How bad is Android Google Keyboard

Using Google Keyboard when typing in language different than English can be really frustrating. Neuxs 5X default keyboard keeps changing correctly spelled Polish sentences into utter nonsense. It is a lot better for English but the spell checker still doesn’t recognize many correctly spelled words.

To get some hard data on the subject I compared a Google Keyboard dictionary with Hunspell, a popular spellchecking library used in Chrome, Firefox, Mac OS X, Ubuntu and many others. Depending on language Google Keyboard is able to recognize between 4% and 77% of words known to Hunspell.

Language Hunspell words Recognized Unrecognized % Recognized
en_US 152582 7747 2254 77%
es_ES 885418 2480 7521 25%
pl_PL 3624473 511 9490 5%
ru_RU 4201083 361 9640 4%

You can find a test rig on GitHub. It generates a list of all words in Hunspell dictionary and checks if Google Keyboard can recognize randomly selected words. It uses the Android Spell Checker API as it’s easier to automatically test than the autocomplete and apparently they use the same dictionary.


Google Keyboard uses fixed list of around 200k words and it is not able to recognize many derived words created by appending suffixes (e.g. ~’s for English nouns in possessive form). Other tested languages have a much larger number of suffixes and prefixes because of conjugation and declension. This explains why the percentage of recognized words in these languages is dramatically smaller.


The dictionaries used by Android keyboard apps should be generated from the complete lists of correct words. Available spellchecking dictionaries can be used to generate such lists. The frequencies of different words (used to order autocorrect suggestions) should be applied to the the list taking into account relative frequency of different derived forms. The frequencies should reflect the nature of texts usually typed on mobile. Currently the words “study” and “therefore” are marked as more popular than “hi” or “guys”.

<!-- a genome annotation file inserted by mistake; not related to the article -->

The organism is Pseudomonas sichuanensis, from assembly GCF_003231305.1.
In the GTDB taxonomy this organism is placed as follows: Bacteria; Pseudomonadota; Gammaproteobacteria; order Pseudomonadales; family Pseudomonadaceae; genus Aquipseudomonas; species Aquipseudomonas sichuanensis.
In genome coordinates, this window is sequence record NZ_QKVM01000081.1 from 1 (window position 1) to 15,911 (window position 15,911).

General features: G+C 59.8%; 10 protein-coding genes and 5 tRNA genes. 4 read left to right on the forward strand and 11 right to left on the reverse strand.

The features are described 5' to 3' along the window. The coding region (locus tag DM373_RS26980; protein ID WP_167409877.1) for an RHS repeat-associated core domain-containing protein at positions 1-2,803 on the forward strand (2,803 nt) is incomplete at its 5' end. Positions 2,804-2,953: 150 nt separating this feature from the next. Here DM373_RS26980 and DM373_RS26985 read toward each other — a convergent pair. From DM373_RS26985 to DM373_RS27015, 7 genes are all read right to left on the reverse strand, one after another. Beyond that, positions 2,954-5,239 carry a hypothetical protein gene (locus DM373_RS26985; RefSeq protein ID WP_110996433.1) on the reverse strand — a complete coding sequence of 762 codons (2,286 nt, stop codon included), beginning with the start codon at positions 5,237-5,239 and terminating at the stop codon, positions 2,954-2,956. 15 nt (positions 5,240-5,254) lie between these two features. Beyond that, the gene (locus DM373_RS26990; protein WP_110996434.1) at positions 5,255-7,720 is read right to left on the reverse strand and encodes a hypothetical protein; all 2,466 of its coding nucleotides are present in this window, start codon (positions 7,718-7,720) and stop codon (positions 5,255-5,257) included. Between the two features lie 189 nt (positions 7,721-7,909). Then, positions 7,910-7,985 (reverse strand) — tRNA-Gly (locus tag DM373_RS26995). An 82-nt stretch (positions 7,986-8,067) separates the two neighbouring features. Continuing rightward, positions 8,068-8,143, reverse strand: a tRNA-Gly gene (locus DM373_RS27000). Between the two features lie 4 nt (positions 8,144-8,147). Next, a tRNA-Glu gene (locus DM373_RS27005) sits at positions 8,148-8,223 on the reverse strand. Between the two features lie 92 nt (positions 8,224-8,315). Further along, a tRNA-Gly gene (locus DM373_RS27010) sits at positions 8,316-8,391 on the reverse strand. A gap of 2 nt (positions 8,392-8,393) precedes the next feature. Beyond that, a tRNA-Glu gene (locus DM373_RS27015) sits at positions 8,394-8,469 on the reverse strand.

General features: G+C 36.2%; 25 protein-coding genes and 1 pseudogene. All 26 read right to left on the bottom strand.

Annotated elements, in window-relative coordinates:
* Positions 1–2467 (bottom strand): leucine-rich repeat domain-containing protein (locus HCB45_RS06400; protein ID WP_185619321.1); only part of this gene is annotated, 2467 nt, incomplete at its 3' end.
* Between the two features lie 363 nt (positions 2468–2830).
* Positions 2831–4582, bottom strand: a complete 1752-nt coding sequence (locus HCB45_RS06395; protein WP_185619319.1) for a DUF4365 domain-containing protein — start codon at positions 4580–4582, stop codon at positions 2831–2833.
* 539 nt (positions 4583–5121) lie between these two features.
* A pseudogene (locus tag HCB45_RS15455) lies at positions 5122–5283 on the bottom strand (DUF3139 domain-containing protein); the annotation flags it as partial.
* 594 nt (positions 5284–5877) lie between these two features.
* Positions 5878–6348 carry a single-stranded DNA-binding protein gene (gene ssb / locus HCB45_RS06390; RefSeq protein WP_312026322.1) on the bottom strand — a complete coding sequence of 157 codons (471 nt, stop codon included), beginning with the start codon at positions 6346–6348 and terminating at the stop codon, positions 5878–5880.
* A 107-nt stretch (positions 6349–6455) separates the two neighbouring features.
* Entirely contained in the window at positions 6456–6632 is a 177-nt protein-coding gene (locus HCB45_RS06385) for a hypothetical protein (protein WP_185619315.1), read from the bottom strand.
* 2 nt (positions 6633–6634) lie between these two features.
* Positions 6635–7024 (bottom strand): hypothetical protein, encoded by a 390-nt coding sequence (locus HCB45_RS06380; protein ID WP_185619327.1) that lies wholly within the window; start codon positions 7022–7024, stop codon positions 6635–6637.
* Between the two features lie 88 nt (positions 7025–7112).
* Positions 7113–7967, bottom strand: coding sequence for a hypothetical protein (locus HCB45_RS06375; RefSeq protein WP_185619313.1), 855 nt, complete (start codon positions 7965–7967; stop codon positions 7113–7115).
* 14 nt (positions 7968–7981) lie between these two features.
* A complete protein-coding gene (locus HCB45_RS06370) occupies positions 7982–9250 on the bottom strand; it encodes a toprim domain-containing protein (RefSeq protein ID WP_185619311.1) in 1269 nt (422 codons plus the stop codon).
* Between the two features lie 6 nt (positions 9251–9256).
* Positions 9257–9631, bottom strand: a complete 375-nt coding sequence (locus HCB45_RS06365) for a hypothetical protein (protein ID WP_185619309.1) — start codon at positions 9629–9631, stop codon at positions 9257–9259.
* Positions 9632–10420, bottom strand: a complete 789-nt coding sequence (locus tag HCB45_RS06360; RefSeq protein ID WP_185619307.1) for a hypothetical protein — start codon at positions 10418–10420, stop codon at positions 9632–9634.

Resurrecting the blog

It’s been five years since I last posted here.
Not that I haven’t got anything interesting to say, I was just too occupied with my day-to-day work and, well… life. Working in confidentially-obsessed banking industry didn’t help much with sharing my work related thoughts either.

My focus changed initially from Flex to HTML5/JavaScript and then to Android.

Just like with Flex, with Android I couldn’t resist peeking under the hood and figuring out how things work. And, as before, I ended up contributing to the project and relying on my in-depth understanding of the system in my day job.

Some of my findings regarding AOSP (Android Open Source Project) seem worth sharing so I decided to resurrect this blog.

String Concatenation

I am working on exporting DataGrid content to CSV (I will present result soon) and one question came to my mind:

Is ActionScript 3 String concatenation efficient?

After some googling I have found Peter Farland blog post which suggested using String.fromCharCode() method instead of string concatenation. Although my case was a little bit different because I was to concatenate whole item labels (not single characters) I decided to create simple StringBuffer based on fromCharCode().

Continue reading String Concatenation